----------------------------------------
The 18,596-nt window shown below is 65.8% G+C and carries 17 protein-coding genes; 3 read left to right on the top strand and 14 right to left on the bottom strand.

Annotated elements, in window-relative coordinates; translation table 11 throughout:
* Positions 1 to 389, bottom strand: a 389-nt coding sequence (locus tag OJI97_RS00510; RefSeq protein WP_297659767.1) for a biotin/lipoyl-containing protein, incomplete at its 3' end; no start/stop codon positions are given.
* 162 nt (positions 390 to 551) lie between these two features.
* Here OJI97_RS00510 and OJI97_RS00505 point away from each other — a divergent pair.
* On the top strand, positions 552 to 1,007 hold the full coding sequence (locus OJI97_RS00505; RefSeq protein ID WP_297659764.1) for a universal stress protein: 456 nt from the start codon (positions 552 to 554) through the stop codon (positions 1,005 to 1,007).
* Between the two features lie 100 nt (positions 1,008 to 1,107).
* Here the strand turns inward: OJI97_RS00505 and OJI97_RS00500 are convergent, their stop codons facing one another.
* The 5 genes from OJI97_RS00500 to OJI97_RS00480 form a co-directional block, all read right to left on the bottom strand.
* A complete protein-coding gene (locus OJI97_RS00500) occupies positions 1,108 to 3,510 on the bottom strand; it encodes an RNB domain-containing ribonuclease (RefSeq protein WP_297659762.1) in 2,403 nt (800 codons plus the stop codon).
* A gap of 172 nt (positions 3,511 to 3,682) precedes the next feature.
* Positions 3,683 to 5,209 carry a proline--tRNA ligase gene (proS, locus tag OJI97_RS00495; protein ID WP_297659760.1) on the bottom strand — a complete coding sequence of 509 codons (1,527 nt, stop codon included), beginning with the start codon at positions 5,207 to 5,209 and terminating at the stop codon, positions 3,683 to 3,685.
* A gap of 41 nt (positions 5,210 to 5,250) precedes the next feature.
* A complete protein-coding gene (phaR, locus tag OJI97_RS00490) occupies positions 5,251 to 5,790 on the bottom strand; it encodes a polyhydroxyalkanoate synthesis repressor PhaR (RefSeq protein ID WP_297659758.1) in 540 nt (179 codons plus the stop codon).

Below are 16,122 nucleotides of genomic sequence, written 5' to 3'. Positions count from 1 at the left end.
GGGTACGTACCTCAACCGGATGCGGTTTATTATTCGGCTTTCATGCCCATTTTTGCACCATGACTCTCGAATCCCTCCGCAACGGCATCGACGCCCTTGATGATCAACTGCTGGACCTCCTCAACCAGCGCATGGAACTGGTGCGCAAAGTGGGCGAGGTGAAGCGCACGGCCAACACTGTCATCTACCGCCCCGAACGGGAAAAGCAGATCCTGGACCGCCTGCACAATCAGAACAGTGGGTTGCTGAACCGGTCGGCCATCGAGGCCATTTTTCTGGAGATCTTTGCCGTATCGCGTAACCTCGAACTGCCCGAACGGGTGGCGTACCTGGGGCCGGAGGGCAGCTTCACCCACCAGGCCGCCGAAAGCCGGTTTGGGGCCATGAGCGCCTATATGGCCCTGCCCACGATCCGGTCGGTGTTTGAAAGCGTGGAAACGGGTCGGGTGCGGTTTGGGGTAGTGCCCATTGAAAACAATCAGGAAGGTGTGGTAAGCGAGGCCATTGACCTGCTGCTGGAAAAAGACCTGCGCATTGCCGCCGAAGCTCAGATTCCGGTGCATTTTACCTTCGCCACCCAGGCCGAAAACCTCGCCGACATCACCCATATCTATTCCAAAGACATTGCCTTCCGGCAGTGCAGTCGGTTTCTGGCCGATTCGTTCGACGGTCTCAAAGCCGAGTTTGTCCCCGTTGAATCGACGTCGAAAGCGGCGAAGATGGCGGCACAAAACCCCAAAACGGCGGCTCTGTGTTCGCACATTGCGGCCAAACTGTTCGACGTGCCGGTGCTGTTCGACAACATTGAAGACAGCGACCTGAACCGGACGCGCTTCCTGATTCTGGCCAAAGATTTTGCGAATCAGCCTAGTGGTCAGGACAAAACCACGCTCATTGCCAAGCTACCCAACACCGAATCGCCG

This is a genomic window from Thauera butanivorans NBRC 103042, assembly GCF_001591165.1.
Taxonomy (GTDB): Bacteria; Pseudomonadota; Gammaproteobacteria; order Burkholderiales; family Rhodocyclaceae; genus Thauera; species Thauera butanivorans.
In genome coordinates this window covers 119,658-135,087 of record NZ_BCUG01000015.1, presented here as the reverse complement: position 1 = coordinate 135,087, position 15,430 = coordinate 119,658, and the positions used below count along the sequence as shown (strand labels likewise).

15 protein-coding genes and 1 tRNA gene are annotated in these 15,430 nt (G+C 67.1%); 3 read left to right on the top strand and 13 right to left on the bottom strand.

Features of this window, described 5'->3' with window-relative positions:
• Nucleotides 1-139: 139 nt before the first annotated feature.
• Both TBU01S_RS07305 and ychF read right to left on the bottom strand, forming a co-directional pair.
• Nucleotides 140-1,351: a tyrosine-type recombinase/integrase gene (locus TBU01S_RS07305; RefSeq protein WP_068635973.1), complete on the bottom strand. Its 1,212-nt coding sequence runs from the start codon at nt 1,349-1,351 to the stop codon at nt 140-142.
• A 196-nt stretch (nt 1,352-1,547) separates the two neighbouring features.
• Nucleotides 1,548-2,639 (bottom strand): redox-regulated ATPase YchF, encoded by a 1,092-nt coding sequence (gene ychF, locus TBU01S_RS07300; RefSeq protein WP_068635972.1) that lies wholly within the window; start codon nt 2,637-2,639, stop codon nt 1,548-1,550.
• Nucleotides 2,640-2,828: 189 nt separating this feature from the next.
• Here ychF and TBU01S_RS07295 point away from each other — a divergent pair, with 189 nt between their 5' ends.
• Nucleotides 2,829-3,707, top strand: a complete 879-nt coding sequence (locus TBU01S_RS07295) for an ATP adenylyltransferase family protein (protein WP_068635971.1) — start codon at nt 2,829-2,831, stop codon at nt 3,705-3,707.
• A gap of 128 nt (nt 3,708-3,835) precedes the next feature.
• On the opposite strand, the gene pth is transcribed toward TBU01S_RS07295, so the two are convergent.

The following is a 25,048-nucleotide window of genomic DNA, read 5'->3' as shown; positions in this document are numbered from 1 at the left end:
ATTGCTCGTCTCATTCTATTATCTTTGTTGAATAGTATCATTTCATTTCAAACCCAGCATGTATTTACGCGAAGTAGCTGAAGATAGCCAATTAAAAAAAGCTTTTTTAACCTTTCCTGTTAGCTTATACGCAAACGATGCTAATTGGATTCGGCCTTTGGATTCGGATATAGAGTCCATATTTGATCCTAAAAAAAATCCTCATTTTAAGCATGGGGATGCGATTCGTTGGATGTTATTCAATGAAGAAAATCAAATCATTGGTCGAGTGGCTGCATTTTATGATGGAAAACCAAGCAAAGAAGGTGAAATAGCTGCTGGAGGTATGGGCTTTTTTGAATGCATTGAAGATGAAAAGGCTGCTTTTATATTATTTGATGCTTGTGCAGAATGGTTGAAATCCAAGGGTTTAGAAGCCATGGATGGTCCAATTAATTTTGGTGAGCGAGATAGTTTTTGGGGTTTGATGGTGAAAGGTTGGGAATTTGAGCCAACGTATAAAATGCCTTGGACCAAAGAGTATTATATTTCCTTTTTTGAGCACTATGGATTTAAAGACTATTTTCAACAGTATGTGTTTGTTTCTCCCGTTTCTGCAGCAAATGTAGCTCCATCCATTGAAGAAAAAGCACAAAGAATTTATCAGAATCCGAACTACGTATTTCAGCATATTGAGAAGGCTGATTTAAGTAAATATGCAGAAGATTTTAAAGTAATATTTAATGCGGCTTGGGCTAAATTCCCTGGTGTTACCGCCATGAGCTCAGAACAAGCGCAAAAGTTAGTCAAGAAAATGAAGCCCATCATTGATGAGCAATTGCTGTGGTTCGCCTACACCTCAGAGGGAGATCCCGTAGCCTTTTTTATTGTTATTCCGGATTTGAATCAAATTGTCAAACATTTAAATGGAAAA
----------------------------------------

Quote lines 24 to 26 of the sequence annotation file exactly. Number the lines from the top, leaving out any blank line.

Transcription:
• Nucleotides 140-1,351: a tyrosine-type recombinase/integrase gene (locus TBU01S_RS07305; RefSeq protein WP_068635973.1), complete on the bottom strand. Its 1,212-nt coding sequence runs from the start codon at nt 1,349-1,351 to the stop codon at nt 140-142.
• A 196-nt stretch (nt 1,352-1,547) separates the two neighbouring features.
• Nucleotides 1,548-2,639 (bottom strand): redox-regulated ATPase YchF, encoded by a 1,092-nt coding sequence (gene ychF, locus TBU01S_RS07300; RefSeq protein WP_068635972.1) that lies wholly within the window; start codon nt 2,637-2,639, stop codon nt 1,548-1,550.